Wednesday, June 30, 2021

Tip of the Week: Deciphering Your Computer’s Power Options

 Granted, you’re probably most interested in your computer when you’re using it. However, it is very important to consider what you do when you walk away based on the list found in the Power section of the Start menu. Let’s go over what each of these options actually does.

Your Options

Opening the Start menu and clicking Power, you’ll most likely see the following options:

  • Sleep
  • Hibernate (subject to the hardware used or any group policies that may be in place)
  • Shut Down
  • Restart

Each option activates a different process that will best serve you in different situations. While Shut Down and Restart should be somewhat obvious—one turns off the system, and the other one completely shuts down all processes and brings them all back up to full power—the two remaining options may be less clear. Let’s review the times you should use these remaining options, Sleep and Hibernate.


When your computer is in Sleep mode it is technically still on, just at an inactive state. This means that resuming work is a speedy and efficient process… once the monitor and peripherals wake up and full power is restored, you’re back in business.

This speed can be attributed to the use of your RAM to store all the data on your system while the computer sleeps. Unfortunately, this method also exposes your data to risk as a loss of power for any reason could wipe this data with no recourse on your part. Make sure you’re regularly saving your progress!


In between putting your computer to sleep and fully shutting it down, Hibernate basically enables you to turn off your computer while still retaining the fast pickup time that sleeping the system offers.

This is done in a similar method as Sleep would, with the exception that the actual drives are used to store your activity and processes instead of RAM. In doing so, your data is more protected, but could easily fill your hard drive with unneeded data.

To revive a device from hibernation, all you must do is press the power button again.

Your Needs Will Dictate What You Use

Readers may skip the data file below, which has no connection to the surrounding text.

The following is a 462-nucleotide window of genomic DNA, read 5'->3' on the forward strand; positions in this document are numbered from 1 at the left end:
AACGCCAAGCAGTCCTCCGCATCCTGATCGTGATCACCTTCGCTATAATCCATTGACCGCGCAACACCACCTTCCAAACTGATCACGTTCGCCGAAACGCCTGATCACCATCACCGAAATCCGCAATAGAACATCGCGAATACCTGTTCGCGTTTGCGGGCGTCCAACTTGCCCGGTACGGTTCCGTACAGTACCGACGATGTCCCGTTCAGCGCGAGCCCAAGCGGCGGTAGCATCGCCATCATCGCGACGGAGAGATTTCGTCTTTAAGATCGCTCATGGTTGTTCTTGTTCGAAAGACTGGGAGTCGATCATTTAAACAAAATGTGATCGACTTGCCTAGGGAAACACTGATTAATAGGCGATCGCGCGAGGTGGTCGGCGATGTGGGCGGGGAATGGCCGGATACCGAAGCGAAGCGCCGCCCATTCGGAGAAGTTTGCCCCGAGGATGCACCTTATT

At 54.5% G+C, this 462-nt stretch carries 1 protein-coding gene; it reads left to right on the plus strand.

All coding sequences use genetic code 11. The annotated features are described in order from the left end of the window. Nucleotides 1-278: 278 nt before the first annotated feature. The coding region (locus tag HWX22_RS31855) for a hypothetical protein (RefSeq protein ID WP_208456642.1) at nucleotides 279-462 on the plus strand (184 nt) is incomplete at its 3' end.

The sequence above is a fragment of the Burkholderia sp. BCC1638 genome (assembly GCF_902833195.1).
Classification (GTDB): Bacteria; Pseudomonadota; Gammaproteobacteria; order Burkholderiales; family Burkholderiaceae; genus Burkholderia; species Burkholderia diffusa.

…or, your organization might. Your options could very well be limited by the hardware installed in the system you use or by your organization’s admin options. Therefore, Hibernate may or may not be an option for you to use.

Monday, June 28, 2021

Demystifying Blockchain Technology

 Cryptocurrencies--especially those that have recently surged into relevance--rely on blockchain technology, but what many people do not know is that blockchain is far more than a way to exchange digital currencies. In fact, cryptocurrency was just the beginning. Let’s take a look at the other practical uses for blockchain technology, including what it is and how it can help businesses.

First, let’s break down what blockchain is and what it does.

What Is Blockchain Technology?

In its simplest form, blockchain can be described as a public record or ledger used to keep track of exchanges known as transactions. Thanks to the way that blockchain works, once a transaction is logged to the ledger, it is extremely difficult to change. This effectively makes hacking null and void.

Here’s the general gist of it; a blockchain networks thousands of computers together that each have to individually verify every single transaction on the ledger. This regular sealing and beginning of new files makes hacking extraordinarily difficult. In order to successfully carry out an attack on a blockchain, the hacker would have to infiltrate every single computer--thousands of them--and the correct record would have to be changed on each of them. It’s a lofty task for even the most seasoned cybercriminals; and when you consider that they cannot be detected while going through this process, it almost seems like such a task is hardly worth the effort, from a hacker’s perspective.

Blockchain also helps to preserve privacy and resist outside authority. Since it is distributed over such a large network and built on pseudonyms, it is a tad harder to pin down compared to other computing systems.

The creator of Bitcoin and blockchain technology, who goes by Satoshi Nakamoto, intended for the network to be permanent and immutable, meaning that wherever the 21 million Bitcoins traveled would always be known and recorded. There are presently 18 million Bitcoins claimed and established in the blockchain, and unlike other resources out there, Bitcoins are finite in nature.

Since its initial inception, several applications have been built using blockchain technology, many of which are held by private companies and organizations. Due to the way blockchain works, the security depends largely on the size of the network, making these somewhat less secure by comparison. Still, they are quite popular, and it is easy to see why.